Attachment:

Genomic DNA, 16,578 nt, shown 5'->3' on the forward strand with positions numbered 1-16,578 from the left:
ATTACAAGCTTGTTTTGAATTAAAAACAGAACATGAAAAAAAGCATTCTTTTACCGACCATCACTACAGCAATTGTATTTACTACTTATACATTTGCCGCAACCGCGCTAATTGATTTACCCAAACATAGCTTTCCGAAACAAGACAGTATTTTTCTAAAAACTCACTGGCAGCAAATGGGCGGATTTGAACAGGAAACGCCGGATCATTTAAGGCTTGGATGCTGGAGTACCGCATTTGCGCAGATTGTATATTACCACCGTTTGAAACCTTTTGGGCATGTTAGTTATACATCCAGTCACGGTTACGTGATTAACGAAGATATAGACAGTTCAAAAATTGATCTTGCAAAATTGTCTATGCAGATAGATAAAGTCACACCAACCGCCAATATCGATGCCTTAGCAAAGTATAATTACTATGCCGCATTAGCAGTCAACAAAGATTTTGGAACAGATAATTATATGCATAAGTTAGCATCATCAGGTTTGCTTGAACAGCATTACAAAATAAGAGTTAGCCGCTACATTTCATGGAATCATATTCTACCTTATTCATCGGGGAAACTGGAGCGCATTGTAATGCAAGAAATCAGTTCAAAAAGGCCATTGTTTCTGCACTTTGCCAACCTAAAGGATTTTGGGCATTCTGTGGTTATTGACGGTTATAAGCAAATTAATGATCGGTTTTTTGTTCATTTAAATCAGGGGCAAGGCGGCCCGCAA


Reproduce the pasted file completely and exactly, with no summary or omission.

Genomic DNA, 16,578 nt, shown 5'->3' on the forward strand with positions numbered 1-16,578 from the left:
ATTACAAGCTTGTTTTGAATTAAAAACAGAACATGAAAAAAAGCATTCTTTTACCGACCATCACTACAGCAATTGTATTTACTACTTATACATTTGCCGCAACCGCGCTAATTGATTTACCCAAACATAGCTTTCCGAAACAAGACAGTATTTTTCTAAAAACTCACTGGCAGCAAATGGGCGGATTTGAACAGGAAACGCCGGATCATTTAAGGCTTGGATGCTGGAGTACCGCATTTGCGCAGATTGTATATTACCACCGTTTGAAACCTTTTGGGCATGTTAGTTATACATCCAGTCACGGTTACGTGATTAACGAAGATATAGACAGTTCAAAAATTGATCTTGCAAAATTGTCTATGCAGATAGATAAAGTCACACCAACCGCCAATATCGATGCCTTAGCAAAGTATAATTACTATGCCGCATTAGCAGTCAACAAAGATTTTGGAACAGATAATTATATGCATAAGTTAGCATCATCAGGTTTGCTTGAACAGCATTACAAAATAAGAGTTAGCCGCTACATTTCATGGAATCATATTCTACCTTATTCATCGGGGAAACTGGAGCGCATTGTAATGCAAGAAATCAGTTCAAAAAGGCCATTGTTTCTGCACTTTGCCAACCTAAAGGATTTTGGGCATTCTGTGGTTATTGACGGTTATAAGCAAATTAATGATCGGTTTTTTGTTCATTTAAATCAGGGGCAAGGCGGCCCGCAA